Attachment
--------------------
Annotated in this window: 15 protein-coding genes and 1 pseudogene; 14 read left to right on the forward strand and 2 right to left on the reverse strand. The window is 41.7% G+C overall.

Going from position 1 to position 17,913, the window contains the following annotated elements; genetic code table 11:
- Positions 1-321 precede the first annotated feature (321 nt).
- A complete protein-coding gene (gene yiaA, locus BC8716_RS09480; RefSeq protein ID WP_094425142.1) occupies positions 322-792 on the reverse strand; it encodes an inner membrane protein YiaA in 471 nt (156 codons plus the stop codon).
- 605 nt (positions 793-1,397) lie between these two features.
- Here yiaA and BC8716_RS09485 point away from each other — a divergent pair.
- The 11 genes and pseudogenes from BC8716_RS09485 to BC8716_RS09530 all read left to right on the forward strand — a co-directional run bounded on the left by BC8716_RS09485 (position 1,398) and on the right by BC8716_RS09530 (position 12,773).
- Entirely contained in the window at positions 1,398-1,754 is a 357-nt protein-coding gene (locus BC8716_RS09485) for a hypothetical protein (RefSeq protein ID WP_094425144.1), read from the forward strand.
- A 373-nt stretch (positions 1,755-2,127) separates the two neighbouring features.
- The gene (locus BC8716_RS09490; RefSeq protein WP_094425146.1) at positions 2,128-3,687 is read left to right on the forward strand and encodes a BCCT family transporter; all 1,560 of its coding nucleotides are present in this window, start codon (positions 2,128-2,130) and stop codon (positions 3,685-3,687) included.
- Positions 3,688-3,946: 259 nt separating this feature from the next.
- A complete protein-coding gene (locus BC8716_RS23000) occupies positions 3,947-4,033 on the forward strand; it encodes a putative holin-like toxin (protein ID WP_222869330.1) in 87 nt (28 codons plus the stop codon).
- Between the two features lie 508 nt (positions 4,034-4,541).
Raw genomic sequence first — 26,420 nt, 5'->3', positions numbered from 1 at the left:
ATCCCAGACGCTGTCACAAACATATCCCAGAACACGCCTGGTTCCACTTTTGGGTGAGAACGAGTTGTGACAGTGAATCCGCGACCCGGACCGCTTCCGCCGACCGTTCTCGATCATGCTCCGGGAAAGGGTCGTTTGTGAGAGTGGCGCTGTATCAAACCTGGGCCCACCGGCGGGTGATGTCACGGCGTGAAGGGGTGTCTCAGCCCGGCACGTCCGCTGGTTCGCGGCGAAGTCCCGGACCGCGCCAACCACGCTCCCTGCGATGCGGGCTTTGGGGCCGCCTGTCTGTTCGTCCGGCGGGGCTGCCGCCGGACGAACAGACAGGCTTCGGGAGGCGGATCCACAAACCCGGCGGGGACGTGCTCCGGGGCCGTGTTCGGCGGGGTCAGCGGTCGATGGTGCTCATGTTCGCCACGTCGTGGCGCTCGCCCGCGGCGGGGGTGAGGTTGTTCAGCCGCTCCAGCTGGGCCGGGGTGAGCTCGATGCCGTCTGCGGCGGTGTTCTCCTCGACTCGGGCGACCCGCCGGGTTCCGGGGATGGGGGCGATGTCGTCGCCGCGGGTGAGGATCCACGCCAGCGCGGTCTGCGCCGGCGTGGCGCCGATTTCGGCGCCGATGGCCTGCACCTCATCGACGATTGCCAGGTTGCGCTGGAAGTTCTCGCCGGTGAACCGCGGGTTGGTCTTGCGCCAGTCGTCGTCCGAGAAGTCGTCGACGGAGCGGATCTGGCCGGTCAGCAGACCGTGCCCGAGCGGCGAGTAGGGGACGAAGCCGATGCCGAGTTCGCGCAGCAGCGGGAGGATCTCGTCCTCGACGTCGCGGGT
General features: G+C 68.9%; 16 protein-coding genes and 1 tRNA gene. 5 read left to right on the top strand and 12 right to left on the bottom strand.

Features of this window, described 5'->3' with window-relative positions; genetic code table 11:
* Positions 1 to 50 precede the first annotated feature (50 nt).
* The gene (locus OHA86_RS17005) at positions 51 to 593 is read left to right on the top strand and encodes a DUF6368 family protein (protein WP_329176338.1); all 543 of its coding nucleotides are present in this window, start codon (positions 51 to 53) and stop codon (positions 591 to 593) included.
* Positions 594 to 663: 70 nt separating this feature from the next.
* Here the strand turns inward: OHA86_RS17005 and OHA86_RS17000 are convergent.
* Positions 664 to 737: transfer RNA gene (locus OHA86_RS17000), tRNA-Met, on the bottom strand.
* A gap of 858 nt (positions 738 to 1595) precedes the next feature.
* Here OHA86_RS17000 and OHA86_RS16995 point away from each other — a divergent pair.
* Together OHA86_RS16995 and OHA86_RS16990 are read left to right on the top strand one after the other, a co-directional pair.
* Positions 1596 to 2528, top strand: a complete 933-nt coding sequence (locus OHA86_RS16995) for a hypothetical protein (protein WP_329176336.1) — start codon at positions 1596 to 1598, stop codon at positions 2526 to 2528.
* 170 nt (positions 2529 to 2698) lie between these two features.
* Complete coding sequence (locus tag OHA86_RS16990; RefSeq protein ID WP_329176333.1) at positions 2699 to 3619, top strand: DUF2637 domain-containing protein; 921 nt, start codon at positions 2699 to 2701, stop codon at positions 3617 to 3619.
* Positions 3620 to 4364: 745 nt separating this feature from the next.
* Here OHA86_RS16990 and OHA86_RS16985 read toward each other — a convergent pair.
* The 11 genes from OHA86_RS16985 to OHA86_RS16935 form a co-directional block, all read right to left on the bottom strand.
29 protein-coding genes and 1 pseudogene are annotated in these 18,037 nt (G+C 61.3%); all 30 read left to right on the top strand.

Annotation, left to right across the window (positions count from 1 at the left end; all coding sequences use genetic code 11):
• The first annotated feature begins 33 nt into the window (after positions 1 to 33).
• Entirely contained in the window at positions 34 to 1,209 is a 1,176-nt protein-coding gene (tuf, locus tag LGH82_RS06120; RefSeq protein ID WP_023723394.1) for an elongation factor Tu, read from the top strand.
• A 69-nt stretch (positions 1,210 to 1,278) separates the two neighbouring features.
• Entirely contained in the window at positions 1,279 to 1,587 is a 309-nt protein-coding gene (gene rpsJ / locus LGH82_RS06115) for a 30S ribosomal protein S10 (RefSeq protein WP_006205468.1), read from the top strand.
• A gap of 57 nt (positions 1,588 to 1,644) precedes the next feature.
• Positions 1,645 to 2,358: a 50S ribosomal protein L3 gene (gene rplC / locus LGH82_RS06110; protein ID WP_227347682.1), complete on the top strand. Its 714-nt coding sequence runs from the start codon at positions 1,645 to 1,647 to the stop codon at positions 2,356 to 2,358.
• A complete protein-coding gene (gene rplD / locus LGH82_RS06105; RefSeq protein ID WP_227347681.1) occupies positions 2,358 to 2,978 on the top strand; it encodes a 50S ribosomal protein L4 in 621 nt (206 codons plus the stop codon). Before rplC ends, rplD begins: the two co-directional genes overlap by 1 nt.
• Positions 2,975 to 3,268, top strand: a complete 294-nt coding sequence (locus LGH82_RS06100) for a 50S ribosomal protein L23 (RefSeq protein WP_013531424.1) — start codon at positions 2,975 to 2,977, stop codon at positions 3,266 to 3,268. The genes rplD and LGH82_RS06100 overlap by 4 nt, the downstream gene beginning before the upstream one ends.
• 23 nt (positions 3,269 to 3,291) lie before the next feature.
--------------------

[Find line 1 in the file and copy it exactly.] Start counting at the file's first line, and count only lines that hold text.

Annotated in this window: 15 protein-coding genes and 1 pseudogene; 14 read left to right on the forward strand and 2 right to left on the reverse strand. The window is 41.7% G+C overall.